Synthetic marijuana is a drug that uses chemical compounds to create the same effects achieved when a person uses natural marijuana. Synthetic marijuana is often composed of herbs or leaves that have been sprayed with chemicals which generate the feeling of being “high.” Street names include: K2, Spice, fake weed, Yucatan Fire, Skunk and moon rocks.
Synthetic marijuana is often marketed as a “natural” alternative to real marijuana, but this is very far from the truth. Instead, it contains chemicals that are known to attach to the cannabinoid receptors in the brain, which causes the high associated with marijuana use. As a result, the drug is identified as a synthetic or designer drug because it is made in a laboratory.
Synthetic marijuana is sold in some convenience stores, gas stations and smoke shops, which are oftentimes referred to as “head shops.” People are also able to purchase the drug off of the Internet. Since synthetic marijuana’s first appearance in the drug scene, the U.S. Drug Enforcement Agency (DEA) has identified more than 700 different varieties of synthetic cannabanoids, with new ones being formulated every month. By incorporating different chemical combinations and non-banned substances into the components of synthetic marijuana, drug manufacturers can avoid arrest. This also makes it extremely difficult to know how many of these cannabanoids are being sold, and what effects they will have on users.
Spice is sold in small packets that are sometimes marketed as incense. The mixture is often compared to that of potpourri, with small, shredded bits of plant material. The drug is most commonly smoked, however, some people prefer to brew the leaves as a tea and consume them.
In September 2015, the District of Columbia’s police force seized nearly 20,000 packets of synthetic marijuana, which has a street value of $2.3 million. In April 2015, an estimated 160 people in the State of New York sought medical attention relating to the use of synthetic marijuana, according to U.S. News & World Report.
Due to the fact that synthetic marijuana is a relatively new drug on the market, its ability to cause addiction is still relatively unknown. Nonetheless, people have been known to experience withdrawal symptoms when not using the drug. A common misconception about Spice is that it is similar to marijuana, in that it cannot result in overdose or cause adverse health effects. However, the use of Spice has been linked to several cases of heart attacks, which proves it could be fatal to the user.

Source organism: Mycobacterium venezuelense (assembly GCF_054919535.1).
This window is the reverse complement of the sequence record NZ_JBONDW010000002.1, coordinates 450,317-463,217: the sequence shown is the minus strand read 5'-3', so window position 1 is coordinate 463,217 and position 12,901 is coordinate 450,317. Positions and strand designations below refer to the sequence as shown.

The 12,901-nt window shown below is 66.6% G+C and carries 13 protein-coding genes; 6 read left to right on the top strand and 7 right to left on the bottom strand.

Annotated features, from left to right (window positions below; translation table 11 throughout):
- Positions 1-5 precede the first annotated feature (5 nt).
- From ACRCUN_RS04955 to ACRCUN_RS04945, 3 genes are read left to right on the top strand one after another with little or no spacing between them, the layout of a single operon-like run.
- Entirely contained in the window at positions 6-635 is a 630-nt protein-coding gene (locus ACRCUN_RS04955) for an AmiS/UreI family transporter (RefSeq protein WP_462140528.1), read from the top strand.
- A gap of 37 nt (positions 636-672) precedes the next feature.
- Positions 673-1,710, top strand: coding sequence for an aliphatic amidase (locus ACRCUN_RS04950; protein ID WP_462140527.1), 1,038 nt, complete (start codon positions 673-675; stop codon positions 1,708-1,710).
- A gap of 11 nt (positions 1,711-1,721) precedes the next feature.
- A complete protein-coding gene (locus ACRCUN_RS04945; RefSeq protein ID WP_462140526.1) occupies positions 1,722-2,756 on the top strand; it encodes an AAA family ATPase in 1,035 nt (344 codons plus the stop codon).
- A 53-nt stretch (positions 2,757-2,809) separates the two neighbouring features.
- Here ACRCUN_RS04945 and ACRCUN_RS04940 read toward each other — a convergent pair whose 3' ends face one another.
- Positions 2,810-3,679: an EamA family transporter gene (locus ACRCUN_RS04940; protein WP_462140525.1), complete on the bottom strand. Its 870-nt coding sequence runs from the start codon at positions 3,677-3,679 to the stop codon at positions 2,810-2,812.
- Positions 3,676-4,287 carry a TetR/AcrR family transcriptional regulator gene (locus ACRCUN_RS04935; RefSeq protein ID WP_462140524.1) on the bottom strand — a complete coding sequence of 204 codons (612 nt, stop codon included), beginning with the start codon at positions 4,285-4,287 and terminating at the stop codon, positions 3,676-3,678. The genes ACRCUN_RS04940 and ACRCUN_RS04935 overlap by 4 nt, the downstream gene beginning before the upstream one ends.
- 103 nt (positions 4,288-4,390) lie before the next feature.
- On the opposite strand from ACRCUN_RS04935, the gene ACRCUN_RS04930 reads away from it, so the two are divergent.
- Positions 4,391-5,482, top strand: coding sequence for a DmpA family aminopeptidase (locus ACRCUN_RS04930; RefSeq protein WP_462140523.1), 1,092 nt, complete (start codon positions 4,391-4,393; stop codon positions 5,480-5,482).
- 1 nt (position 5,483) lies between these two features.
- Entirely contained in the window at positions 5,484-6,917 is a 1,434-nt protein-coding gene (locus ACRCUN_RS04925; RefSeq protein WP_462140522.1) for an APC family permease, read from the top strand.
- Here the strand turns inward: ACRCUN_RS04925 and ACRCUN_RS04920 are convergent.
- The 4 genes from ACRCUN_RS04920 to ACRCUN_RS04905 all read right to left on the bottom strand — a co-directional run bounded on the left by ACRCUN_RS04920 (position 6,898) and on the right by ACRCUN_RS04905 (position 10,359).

The use of synthetic marijuana is currently on the rise. The American Association of Poison Control Centers announced that the number of incoming calls regarding people experiencing an adverse reaction in 2015, exceeded the number of calls in 2013 and 2014. More recently, in July of 20161, 33 people in Brooklyn, NY were hospitalized due to a synthetic marijuana overdose.
When used, some effects of Spice are similar to those of natural marijuana which includes a happy mood, induced relaxation and altered perceptions. More severe and troubling symptoms associated with the use of synthetic marijuana include:
According to the NIDA, Spice has reportedly led to heart attacks in some people. The drug has also caused violent outbursts in users, requiring anesthesia and intubation to minimize a person’s risk of harming others. Additionally, many people use synthetic marijuana because it currently does not show up during drug testing.
Because manufacturers are constantly altering the chemical components of Spice, is it difficult to identify a definitive set of long-term outcomes from abusing the drug.
Synthetic cannabinoids can be very addictive. According to some sources, people who consume this drug regular for just a few weeks can become addicted. Cravings for the intense high can be just as strong as the cravings people have for heroin, crack, meth and prescription painkillers.
Treating synthetic marijuana addiction can be challenging; and since its compounds are consistently changing, it would be difficult to create a medicine that could reduce withdrawal symptoms associated with a person’s discontinuation of the drug’s use. Those who use Spice can receive help at a drug counseling center and interventions will likely include psychotherapy and possible group or family therapy.
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